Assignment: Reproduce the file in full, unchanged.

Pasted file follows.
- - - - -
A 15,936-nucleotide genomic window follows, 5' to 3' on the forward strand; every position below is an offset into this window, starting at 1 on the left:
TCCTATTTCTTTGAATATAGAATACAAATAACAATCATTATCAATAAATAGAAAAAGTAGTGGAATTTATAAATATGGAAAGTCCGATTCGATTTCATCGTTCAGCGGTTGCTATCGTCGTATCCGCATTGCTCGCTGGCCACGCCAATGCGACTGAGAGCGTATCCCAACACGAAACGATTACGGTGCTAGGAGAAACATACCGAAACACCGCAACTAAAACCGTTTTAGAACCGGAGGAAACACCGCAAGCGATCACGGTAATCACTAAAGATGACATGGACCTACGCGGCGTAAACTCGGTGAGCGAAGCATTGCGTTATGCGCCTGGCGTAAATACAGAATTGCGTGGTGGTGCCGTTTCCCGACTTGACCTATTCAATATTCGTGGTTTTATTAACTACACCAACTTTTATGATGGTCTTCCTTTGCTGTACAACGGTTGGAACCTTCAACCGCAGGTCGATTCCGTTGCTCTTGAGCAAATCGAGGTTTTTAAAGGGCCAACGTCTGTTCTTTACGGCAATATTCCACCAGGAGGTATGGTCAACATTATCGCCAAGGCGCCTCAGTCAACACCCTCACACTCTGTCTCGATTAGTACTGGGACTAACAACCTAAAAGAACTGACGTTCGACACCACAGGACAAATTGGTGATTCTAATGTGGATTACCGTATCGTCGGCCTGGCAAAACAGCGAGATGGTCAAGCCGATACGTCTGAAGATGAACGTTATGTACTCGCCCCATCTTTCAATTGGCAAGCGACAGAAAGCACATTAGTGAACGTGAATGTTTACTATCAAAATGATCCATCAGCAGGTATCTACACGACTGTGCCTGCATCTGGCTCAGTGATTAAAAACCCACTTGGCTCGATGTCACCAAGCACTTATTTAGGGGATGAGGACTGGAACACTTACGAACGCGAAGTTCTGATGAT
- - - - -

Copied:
A 15,936-nucleotide genomic window follows, 5' to 3' on the forward strand; every position below is an offset into this window, starting at 1 on the left:
TCCTATTTCTTTGAATATAGAATACAAATAACAATCATTATCAATAAATAGAAAAAGTAGTGGAATTTATAAATATGGAAAGTCCGATTCGATTTCATCGTTCAGCGGTTGCTATCGTCGTATCCGCATTGCTCGCTGGCCACGCCAATGCGACTGAGAGCGTATCCCAACACGAAACGATTACGGTGCTAGGAGAAACATACCGAAACACCGCAACTAAAACCGTTTTAGAACCGGAGGAAACACCGCAAGCGATCACGGTAATCACTAAAGATGACATGGACCTACGCGGCGTAAACTCGGTGAGCGAAGCATTGCGTTATGCGCCTGGCGTAAATACAGAATTGCGTGGTGGTGCCGTTTCCCGACTTGACCTATTCAATATTCGTGGTTTTATTAACTACACCAACTTTTATGATGGTCTTCCTTTGCTGTACAACGGTTGGAACCTTCAACCGCAGGTCGATTCCGTTGCTCTTGAGCAAATCGAGGTTTTTAAAGGGCCAACGTCTGTTCTTTACGGCAATATTCCACCAGGAGGTATGGTCAACATTATCGCCAAGGCGCCTCAGTCAACACCCTCACACTCTGTCTCGATTAGTACTGGGACTAACAACCTAAAAGAACTGACGTTCGACACCACAGGACAAATTGGTGATTCTAATGTGGATTACCGTATCGTCGGCCTGGCAAAACAGCGAGATGGTCAAGCCGATACGTCTGAAGATGAACGTTATGTACTCGCCCCATCTTTCAATTGGCAAGCGACAGAAAGCACATTAGTGAACGTGAATGTTTACTATCAAAATGATCCATCAGCAGGTATCTACACGACTGTGCCTGCATCTGGCTCAGTGATTAAAAACCCACTTGGCTCGATGTCACCAAGCACTTATTTAGGGGATGAGGACTGGAACACTTACGAACGCGAAGTTCTGATGAT